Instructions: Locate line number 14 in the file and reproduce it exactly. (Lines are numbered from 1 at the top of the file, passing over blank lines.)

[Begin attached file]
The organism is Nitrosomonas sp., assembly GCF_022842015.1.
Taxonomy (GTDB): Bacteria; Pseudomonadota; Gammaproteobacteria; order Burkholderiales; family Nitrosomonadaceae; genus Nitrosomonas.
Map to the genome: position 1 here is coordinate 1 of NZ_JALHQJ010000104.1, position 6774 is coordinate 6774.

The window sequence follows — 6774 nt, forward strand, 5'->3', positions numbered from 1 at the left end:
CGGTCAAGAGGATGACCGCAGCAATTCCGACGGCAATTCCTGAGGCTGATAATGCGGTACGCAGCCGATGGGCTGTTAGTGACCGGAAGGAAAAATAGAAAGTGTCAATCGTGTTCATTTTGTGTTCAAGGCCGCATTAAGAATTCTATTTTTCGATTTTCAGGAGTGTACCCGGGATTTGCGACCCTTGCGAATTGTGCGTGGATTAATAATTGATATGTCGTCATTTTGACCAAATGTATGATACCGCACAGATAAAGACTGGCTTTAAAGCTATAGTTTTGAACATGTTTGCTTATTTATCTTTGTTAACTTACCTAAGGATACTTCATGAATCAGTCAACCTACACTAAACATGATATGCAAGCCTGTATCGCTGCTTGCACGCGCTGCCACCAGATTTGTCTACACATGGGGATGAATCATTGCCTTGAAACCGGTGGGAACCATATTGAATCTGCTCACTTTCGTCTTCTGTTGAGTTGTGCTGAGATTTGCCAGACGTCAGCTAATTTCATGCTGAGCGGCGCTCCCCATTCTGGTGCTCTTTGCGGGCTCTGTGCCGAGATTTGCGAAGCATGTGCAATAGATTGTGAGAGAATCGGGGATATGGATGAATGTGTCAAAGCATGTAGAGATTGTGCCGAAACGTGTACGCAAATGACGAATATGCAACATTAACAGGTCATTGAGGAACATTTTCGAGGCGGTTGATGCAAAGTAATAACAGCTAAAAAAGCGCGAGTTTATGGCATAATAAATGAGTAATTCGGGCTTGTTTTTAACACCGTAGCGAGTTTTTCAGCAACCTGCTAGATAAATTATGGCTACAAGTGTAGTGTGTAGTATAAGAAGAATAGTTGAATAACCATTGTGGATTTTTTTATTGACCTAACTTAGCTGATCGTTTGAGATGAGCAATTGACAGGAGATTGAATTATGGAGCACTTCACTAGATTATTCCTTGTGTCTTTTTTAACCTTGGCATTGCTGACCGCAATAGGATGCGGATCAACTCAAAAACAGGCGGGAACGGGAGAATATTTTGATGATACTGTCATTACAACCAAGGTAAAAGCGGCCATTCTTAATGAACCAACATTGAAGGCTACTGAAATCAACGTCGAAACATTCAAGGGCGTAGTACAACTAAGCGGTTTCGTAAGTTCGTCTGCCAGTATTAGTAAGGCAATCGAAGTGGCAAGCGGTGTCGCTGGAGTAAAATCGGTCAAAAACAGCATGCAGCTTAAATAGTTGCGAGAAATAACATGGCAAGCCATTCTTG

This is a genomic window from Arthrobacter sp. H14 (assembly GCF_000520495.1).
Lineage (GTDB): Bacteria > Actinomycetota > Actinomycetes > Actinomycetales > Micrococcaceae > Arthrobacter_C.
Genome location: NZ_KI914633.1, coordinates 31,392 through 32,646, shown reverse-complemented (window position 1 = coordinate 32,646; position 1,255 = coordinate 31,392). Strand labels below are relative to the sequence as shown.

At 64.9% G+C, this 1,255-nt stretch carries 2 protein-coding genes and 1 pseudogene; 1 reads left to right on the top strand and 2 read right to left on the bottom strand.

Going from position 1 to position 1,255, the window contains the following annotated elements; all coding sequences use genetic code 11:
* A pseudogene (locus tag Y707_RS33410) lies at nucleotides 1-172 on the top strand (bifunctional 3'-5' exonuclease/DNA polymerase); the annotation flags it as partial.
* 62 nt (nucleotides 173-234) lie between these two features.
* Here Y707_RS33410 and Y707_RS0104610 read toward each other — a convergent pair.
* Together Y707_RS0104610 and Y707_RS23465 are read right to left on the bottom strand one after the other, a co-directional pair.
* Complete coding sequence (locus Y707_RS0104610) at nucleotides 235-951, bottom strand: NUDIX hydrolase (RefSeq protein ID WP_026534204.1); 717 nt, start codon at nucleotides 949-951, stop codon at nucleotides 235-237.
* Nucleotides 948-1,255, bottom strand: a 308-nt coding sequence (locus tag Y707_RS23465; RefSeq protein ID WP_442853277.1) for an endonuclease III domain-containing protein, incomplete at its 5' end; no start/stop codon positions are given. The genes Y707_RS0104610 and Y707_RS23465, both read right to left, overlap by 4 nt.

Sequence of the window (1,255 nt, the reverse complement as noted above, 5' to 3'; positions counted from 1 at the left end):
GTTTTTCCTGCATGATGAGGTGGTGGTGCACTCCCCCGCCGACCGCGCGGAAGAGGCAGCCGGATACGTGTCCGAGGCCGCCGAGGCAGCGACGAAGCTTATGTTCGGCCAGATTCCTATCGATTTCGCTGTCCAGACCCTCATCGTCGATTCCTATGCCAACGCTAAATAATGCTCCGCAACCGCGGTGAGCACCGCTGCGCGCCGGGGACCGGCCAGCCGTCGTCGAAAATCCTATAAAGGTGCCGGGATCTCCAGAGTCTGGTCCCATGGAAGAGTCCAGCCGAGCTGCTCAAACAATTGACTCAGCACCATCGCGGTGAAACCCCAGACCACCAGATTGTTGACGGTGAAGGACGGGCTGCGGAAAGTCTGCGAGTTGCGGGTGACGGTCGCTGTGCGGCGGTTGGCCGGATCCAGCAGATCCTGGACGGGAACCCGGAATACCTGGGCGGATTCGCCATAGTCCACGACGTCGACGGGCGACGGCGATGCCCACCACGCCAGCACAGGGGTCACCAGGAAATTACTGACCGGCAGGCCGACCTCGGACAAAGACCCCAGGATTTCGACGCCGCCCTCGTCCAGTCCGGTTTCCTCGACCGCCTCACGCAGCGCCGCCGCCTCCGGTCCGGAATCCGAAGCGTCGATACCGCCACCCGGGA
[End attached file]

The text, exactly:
* Together Y707_RS0104610 and Y707_RS23465 are read right to left on the bottom strand one after the other, a co-directional pair.